As Christopher Robin opens, the young titular character bids farewell to his animal friends from the Hundred-Acre Wood, Winnie the Pooh (Jim Cummings), Piglet (Nick Mohammed), Rabbit (Peter Capaldi), Owl (Toby Jones), Kanga (Sophie Okonedo), Roo (Sara Sheen), Eeyore (Brad Garrett), and Tigger (Jim Cummings) before heading off to boarding school. As he grows up (now played by Ewan McGregor), he meets his future wife Evelyn (Hayley Atwell), goes off to fight in World War II, arrives back in London a family man, and quickly becomes a workaholic trying to support his family under the employ of Winslow Luggage. Due to sluggish sales, Christopher is asked to work over the weekend by the company owner’s son, Giles Winslow (Sherlock’s Mark Gatiss), to determine where budgets need to be cut and who needs to be let go, even though he had planned a family outing at his childhood countryside cottage. Placing work before his family, he sends Evelyn and their daughter Madeline on ahead of him. Back in the Hundred-Acre Wood, Pooh awakens to find his friends missing, entering the old knothole Christopher Robin used to appear from, finding himself suddenly in a London park near the Robin’s home, where Christopher finds him on a park bench. Pooh becomes a distraction rather quickly, making a mess of the home, and Christopher grabs a train to hopefully drop Pooh off at the Hundred-Acre Wood and catch the next train back to London. Things do not go as planned, as Pooh disappears, sending Christopher on an adventure that reunites him with his childhood pals.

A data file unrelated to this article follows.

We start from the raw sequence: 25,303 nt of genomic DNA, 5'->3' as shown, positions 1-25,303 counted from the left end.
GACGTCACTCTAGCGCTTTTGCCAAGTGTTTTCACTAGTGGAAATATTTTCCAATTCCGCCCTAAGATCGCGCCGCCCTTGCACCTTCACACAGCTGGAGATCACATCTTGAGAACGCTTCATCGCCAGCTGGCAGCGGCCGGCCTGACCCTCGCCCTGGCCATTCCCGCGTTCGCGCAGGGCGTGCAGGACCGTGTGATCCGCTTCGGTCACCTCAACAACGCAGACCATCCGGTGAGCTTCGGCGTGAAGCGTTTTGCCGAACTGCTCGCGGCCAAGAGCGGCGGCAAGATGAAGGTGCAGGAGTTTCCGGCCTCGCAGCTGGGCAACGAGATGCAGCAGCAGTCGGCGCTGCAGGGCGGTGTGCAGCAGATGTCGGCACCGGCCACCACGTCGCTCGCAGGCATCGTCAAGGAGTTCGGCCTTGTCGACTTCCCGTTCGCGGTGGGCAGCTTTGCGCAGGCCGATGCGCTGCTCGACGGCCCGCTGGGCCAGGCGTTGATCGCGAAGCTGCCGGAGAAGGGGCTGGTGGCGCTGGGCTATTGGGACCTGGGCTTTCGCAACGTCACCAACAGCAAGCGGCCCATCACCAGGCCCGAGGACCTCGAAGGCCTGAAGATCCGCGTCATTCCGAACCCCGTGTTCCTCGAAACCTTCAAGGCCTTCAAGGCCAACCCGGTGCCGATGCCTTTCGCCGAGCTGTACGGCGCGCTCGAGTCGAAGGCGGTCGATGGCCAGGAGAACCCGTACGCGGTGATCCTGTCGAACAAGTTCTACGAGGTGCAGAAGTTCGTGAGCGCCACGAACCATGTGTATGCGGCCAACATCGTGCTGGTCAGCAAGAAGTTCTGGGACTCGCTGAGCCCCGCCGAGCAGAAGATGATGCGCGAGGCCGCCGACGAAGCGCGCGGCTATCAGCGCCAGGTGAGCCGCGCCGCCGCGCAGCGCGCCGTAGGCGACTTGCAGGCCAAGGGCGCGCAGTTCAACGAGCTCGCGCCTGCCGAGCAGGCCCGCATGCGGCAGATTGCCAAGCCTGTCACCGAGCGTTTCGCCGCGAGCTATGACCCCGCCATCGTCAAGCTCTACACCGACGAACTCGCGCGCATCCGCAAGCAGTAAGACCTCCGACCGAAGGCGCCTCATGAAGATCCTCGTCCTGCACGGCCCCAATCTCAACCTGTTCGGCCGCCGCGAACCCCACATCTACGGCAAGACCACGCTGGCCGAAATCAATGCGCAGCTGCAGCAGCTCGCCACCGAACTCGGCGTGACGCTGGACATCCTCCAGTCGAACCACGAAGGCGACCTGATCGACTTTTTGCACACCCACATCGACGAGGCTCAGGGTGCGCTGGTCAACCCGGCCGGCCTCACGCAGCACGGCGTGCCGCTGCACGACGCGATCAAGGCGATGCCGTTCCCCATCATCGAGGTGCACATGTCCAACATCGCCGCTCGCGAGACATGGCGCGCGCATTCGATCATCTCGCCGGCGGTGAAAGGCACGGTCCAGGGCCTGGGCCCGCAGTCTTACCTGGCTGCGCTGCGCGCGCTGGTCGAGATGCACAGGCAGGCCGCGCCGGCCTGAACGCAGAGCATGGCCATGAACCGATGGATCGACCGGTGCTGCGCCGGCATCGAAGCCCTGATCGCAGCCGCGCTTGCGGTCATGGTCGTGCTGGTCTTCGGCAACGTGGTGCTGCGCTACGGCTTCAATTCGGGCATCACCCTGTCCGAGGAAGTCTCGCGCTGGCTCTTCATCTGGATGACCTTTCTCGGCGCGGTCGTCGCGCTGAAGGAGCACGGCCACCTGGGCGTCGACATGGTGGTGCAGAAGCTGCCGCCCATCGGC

Although Christopher Robin has a running time of 104 minutes, it felt much longer, closer to 2 1/2 hours, mostly due to its rather slow pace and relatively dreary first half. The pacing is somewhat expected, as A.A. Milne’s classic stories were never exactly action-packed. There is a darkness (both in tone and greyish imagery) for much of that first half, which may test the patience of its younger audience. The performances are all very good; Ewan Mcgregor is perfectly cast as Christopher Robin, and casting Jim Cummings and Brad Garrett who previously voiced Pooh, Tigger, and Eeyore in the more recent animated adaptations brings an instant familiarity to the characters. The visual effects are almost seamless in the creation of the Hundred-Acre Wood characters, basing Pooh, Tigger, Eeyore, Piglet, Kanga, and Roo on post-WWII stuffed animals and the artwork by original illustrator E.H. Shephard, with Rabbit and Owl appearing as slightly caricatured photo-realistic animals.